SAN FRANCISCO — Peter Levine, the CEO of open source virtualization vendor XenSource, has a tall order.
He wants to “enlighten” every operating system on the planet.
“Our agenda is to make sure that virtualization shows up everywhere across all systems so we can unlock value in IT,” Levine said during a keynote presentation at the LinuxWorld conference in San Francisco.
His presentation turned out a bit different than he had originally intended since VMware, a proprietary virtualization company, was supposed to join him for the keynote. The company apparently begged off on participating.
“VMware is a great company that came about at a time when there wasn’t hardware or operating support yielding the need to develop a thick stack that does emulation,” Levine said.
Now, the market is largely dominated by VMware. That’s why Xen came in to being — to provide another alternative, he continued.
“When there is only one vendor, there is a low rate of innovation.”
Still, only a small portion of the server market is virtualized today.
“We believe that using an open source model that exploits hardware and para-vitualization, we can deliver to the remaining 94 percent of the market.”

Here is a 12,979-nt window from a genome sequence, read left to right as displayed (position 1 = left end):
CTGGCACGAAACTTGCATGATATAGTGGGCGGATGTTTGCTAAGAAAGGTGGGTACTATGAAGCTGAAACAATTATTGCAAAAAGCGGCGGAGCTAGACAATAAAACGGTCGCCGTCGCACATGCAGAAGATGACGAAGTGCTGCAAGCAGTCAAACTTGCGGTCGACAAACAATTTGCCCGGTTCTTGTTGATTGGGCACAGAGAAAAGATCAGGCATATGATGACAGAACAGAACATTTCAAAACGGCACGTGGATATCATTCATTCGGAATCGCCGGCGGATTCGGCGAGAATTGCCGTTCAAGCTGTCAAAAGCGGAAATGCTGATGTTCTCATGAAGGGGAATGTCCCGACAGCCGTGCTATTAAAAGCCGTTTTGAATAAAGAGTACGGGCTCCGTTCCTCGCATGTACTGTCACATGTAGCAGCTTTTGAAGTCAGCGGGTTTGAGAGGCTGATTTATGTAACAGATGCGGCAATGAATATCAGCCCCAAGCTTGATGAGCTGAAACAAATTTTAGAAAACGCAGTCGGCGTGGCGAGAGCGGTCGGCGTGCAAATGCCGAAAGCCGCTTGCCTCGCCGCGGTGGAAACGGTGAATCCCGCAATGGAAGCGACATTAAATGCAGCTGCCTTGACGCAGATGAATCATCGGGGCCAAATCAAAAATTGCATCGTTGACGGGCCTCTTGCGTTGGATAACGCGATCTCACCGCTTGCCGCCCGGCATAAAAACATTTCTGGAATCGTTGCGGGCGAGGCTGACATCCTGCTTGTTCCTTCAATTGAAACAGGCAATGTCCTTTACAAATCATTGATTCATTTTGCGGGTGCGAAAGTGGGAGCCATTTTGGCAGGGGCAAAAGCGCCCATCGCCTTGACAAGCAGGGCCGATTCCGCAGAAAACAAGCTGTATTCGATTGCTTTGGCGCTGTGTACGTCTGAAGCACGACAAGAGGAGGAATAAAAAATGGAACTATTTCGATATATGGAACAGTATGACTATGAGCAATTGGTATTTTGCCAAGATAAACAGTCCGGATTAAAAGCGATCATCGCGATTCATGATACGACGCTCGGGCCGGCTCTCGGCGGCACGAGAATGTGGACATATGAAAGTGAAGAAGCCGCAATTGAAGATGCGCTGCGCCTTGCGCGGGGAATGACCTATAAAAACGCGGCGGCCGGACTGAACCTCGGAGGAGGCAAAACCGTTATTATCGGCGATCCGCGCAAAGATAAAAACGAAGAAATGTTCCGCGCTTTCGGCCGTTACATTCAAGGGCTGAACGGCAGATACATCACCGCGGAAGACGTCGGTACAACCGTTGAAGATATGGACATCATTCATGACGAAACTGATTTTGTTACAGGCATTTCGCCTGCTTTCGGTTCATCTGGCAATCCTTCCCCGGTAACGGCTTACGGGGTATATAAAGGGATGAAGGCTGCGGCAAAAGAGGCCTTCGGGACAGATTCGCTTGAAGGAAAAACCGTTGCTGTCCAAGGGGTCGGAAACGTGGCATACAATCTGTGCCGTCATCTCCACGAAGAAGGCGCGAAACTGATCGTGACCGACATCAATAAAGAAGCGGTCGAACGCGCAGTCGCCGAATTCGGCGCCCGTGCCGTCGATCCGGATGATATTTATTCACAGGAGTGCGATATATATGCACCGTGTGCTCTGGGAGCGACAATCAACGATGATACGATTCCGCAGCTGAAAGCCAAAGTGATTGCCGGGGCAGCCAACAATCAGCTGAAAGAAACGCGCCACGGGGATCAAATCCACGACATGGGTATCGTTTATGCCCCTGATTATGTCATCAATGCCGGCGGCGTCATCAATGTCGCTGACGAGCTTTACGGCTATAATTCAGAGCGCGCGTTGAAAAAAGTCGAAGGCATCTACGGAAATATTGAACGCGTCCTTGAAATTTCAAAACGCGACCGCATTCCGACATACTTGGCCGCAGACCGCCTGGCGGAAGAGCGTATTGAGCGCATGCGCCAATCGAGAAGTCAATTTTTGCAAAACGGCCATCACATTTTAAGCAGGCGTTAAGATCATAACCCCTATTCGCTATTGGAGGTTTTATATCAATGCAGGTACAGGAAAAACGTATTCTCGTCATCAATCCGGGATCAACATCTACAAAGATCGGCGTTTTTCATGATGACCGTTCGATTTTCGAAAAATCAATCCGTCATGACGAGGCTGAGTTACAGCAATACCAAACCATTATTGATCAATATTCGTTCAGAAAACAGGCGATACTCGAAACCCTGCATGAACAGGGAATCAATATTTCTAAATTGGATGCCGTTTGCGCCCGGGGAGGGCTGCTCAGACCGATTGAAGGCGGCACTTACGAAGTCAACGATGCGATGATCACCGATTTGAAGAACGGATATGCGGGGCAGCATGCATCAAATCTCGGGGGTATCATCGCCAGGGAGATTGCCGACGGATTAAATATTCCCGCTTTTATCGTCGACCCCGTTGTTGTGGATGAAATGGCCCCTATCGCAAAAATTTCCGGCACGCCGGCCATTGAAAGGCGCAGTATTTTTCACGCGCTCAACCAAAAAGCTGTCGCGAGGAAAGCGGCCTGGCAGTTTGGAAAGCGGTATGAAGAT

Levine admitted that when he joined XenSource he didn’t really understand open source since he was coming from a proprietary background at Veritas. Now, he said, he gets it.
Xen claims 20,000 downloads a month across 143 countries and is set to be included in every major operating system, including Novell SUSE Linux Enterprise 10, Red Hat Enterprise Linux 5, Sun Solaris, most BSDs and Microsoft Windows.
“If we were building a closed source virtualization company we couldn’t do it,” Levine said. “Open source has created a pool of resources beyond what we have employed at XenSource.”
The pace of innovation in an open source company helps Xen stay abreast of server advances, too. For example, Levine noted that software vendors typically only begin to program to server chips once hardware vendors put their servers into production.
Xen, however, is developing concurrently with the software and hardware products.
It all adds up to his notion of enlightenment.
“In order to achieve ubiquity, the operating system needs to be aware that it will be virtualized,” he continued. “That notion is called para-virtualizaion or enlightenment.”
In older, non-enlightened virtualization technology, there is a very thick microkernel stack that is a full operating environment.
“We wanted to make sure we could provide Xen goodness across platforms regardless of how people consume virtualization.”
As for Xen’s development deal with Microsoft, he called it “the right thing to do in order to get virtualization everywhere and to make Linux a first class citizen on Windows. We think it opens up a large part of the market that was closed of to Linux before.”